Purpose: Concerns have been raised regarding possible racial-ethnic disparities in 2009 pandemic influenza A (H1N1) (pH1N1) illness severity and health consequences for U.S. minority populations.
Methods: Using data from the Centers for Disease Control and Prevention's Behavioral Risk Factor Surveillance System, Emerging Infections Program Influenza-Associated Hospitalization Surveillance, and Influenza-Associated Pediatric Mortality Surveillance, we calculated race-ethnicity-specific, age-adjusted rates of self-reported influenza-like illness (ILI) and pH1N1-associated hospitalizations. We used χ(2) tests to evaluate racial-ethnic disparities in ILI-associated health care-seeking behavior and pH1N1 hospitalization. To evaluate pediatric deaths, we compared racial-ethnic proportions of deaths against U.S. population distributions.
Results: Prevalence of self-reported ILI was lower among Hispanics (6.5%), higher among American Indians/Alaska Natives (16.2%), and similar among non-Hispanic blacks (7.7%) compared with non-Hispanic whites (8.5%). No racial-ethnic differences were identified in ILI-associated health care-seeking behavior. Age-adjusted pH1N1-associated Emerging Infections Program hospitalization rates were higher among all minority populations (range: 8.1-10.9/100,000 population) compared with non-Hispanic whites (3.0/100,000). The proportion of pH1N1-associated pediatric deaths was higher than expected among Hispanics (31%) and lower than expected among non-Hispanic whites (45%) given the proportions of the U.S. population they comprise (22% and 58%, respectively).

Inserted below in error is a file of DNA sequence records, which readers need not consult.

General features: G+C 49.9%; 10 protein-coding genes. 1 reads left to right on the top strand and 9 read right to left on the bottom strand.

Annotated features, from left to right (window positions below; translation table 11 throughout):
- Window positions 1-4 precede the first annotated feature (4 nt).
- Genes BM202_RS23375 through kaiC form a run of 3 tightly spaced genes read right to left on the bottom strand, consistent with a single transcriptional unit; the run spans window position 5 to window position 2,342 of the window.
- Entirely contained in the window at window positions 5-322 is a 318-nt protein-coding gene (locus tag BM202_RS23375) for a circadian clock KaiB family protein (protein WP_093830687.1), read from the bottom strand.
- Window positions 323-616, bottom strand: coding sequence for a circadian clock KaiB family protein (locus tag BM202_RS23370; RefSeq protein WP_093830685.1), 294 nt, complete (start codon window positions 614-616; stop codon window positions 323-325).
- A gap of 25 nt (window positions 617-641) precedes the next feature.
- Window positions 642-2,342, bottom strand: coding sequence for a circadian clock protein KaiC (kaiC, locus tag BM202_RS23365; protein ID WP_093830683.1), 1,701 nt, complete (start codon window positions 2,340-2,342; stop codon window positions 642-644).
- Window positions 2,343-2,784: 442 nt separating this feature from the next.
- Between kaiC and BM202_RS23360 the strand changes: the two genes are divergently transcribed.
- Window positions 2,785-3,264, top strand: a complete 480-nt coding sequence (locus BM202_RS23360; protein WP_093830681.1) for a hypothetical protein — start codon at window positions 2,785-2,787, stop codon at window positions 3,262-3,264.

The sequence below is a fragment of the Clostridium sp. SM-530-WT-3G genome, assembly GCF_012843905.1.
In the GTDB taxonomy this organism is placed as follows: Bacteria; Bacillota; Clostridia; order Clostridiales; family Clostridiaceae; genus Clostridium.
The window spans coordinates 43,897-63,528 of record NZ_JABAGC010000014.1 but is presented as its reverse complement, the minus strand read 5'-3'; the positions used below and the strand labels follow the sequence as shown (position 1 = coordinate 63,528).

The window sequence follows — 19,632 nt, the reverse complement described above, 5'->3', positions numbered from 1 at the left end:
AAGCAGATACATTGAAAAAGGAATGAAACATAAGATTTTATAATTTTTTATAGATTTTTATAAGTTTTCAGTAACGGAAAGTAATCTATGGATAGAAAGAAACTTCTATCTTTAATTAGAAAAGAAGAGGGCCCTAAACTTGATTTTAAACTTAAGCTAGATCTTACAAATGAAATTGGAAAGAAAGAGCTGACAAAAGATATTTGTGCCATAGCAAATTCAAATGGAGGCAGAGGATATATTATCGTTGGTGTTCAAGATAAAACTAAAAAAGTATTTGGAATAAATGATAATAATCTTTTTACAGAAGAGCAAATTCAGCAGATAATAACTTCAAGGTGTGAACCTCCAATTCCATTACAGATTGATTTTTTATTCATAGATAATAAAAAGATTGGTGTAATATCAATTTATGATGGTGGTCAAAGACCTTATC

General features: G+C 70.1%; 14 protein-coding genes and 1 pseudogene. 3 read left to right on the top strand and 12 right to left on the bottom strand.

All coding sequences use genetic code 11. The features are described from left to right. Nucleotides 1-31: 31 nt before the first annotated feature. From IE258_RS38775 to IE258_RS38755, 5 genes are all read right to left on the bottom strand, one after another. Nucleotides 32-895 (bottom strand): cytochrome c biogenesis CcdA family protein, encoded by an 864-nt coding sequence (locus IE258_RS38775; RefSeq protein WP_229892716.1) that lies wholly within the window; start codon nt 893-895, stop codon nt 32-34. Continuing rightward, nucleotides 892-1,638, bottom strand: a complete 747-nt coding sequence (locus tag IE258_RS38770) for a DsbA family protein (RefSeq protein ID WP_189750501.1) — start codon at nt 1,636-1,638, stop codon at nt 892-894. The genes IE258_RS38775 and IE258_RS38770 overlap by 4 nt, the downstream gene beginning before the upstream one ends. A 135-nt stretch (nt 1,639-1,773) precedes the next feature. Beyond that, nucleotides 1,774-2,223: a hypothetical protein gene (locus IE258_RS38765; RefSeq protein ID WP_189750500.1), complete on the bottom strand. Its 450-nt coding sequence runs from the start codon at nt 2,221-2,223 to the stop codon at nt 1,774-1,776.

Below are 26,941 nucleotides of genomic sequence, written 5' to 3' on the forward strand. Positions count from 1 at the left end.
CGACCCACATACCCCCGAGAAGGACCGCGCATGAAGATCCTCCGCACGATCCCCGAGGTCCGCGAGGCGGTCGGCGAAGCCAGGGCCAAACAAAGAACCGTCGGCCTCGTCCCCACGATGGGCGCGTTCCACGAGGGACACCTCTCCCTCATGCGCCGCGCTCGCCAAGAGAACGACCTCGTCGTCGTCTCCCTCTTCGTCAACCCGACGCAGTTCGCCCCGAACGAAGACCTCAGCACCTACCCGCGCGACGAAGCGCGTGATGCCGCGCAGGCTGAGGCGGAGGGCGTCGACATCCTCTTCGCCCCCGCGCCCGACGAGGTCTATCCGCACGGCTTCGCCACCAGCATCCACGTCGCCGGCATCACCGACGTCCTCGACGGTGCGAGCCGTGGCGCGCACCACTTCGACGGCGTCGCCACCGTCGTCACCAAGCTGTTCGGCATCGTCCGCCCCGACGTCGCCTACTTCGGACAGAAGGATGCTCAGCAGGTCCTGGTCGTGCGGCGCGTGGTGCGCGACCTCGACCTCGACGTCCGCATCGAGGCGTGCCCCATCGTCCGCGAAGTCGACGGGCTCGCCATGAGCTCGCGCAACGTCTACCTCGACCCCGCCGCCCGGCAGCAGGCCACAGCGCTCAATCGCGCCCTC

Conclusions: Racial-ethnic disparities in pH1N1-associated hospitalizations and pediatric deaths were identified. Vaccination remains the primary intervention for preventing influenza.
Published by Elsevier Inc.